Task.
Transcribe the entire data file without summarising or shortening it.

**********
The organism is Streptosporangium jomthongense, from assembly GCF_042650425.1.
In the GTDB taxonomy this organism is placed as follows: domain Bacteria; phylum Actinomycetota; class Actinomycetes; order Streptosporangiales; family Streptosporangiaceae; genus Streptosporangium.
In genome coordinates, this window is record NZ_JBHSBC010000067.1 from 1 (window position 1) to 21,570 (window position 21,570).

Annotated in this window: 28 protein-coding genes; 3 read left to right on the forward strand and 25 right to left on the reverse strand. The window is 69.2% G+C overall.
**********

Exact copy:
The organism is Streptosporangium jomthongense, from assembly GCF_042650425.1.
In the GTDB taxonomy this organism is placed as follows: domain Bacteria; phylum Actinomycetota; class Actinomycetes; order Streptosporangiales; family Streptosporangiaceae; genus Streptosporangium.
In genome coordinates, this window is record NZ_JBHSBC010000067.1 from 1 (window position 1) to 21,570 (window position 21,570).

Annotated in this window: 28 protein-coding genes; 3 read left to right on the forward strand and 25 right to left on the reverse strand. The window is 69.2% G+C overall.